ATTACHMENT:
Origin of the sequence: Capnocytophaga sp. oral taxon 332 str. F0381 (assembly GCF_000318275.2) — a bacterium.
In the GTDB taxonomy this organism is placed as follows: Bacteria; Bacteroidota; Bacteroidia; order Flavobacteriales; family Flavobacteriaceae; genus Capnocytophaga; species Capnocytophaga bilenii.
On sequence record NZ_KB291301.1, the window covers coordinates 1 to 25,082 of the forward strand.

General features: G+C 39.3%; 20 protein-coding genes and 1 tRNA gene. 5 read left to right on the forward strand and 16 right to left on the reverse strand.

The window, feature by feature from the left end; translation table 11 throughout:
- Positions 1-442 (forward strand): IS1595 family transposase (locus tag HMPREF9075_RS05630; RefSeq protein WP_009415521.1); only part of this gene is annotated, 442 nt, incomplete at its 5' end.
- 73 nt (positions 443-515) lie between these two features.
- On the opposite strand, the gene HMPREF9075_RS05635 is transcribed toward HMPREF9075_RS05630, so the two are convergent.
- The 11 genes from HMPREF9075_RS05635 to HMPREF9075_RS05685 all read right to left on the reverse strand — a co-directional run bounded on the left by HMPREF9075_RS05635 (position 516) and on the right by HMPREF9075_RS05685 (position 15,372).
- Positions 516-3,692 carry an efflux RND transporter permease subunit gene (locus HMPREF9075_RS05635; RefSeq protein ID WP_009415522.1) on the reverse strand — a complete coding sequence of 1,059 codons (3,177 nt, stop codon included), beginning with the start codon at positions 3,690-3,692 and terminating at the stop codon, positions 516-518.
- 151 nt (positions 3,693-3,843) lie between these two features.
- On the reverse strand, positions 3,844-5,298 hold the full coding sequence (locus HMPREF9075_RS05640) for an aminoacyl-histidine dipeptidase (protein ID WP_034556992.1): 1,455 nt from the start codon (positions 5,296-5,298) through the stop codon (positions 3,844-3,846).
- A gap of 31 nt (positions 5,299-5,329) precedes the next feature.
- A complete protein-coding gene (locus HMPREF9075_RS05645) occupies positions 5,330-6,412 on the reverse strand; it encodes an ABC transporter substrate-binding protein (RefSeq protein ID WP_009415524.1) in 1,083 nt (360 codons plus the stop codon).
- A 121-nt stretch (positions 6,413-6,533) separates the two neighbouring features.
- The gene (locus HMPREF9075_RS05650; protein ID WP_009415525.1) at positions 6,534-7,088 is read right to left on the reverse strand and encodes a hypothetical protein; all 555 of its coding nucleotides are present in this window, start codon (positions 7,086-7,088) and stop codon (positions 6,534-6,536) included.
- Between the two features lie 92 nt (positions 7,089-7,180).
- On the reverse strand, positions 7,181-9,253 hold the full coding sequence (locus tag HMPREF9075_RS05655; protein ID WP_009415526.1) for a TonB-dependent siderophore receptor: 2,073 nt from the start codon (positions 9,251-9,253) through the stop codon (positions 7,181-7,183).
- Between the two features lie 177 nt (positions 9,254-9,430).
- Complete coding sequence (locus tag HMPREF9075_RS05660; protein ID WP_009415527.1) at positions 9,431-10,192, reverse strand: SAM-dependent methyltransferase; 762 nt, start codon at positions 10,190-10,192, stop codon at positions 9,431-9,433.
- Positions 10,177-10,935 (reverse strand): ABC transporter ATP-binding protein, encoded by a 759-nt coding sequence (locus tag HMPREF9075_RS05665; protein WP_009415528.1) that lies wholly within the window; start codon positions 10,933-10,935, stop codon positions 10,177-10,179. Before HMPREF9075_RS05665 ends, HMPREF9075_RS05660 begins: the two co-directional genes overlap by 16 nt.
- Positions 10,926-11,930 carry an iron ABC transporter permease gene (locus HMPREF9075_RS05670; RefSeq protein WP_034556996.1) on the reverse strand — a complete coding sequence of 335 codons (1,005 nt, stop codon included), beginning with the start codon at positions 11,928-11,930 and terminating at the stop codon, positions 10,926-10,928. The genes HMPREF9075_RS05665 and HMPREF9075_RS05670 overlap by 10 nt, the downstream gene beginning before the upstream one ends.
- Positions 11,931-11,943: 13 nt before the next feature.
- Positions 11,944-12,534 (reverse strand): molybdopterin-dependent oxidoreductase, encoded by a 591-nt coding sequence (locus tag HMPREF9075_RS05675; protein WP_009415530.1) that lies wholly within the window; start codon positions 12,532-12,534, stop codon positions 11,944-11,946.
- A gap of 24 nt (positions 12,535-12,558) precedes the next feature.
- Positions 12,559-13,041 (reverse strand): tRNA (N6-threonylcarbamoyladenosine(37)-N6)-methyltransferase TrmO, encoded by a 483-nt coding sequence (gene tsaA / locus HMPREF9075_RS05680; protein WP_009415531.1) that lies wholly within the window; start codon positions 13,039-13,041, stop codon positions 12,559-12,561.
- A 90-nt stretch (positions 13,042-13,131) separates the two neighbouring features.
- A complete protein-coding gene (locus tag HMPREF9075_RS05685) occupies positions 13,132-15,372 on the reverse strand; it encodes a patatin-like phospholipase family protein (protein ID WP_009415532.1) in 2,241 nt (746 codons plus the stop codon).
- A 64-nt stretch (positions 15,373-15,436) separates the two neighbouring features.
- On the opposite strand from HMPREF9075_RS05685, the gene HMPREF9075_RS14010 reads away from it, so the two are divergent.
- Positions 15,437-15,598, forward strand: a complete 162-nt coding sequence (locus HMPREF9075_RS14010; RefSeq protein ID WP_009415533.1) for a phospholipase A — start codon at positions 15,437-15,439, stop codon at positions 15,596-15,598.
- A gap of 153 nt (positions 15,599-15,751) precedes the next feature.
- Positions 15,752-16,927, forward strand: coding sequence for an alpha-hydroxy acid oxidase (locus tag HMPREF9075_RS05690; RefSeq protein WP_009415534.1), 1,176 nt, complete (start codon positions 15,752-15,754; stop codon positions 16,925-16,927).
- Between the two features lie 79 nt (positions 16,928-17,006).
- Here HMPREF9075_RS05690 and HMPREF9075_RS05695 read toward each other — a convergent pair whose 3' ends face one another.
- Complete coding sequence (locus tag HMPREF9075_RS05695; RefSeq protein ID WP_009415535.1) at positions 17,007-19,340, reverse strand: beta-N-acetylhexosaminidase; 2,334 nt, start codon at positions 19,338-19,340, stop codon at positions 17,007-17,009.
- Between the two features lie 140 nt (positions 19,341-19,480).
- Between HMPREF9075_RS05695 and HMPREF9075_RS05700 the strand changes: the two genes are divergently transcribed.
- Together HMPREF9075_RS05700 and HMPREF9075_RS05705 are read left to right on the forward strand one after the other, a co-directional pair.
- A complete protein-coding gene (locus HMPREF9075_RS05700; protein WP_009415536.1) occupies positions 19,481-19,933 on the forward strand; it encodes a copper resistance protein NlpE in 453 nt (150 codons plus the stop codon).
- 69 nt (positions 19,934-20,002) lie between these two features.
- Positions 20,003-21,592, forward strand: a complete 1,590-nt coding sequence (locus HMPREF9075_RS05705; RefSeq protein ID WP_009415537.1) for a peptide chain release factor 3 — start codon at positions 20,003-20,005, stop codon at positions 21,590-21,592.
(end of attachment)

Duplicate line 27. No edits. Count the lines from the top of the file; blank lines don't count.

- A 90-nt stretch (positions 13,042-13,131) separates the two neighbouring features.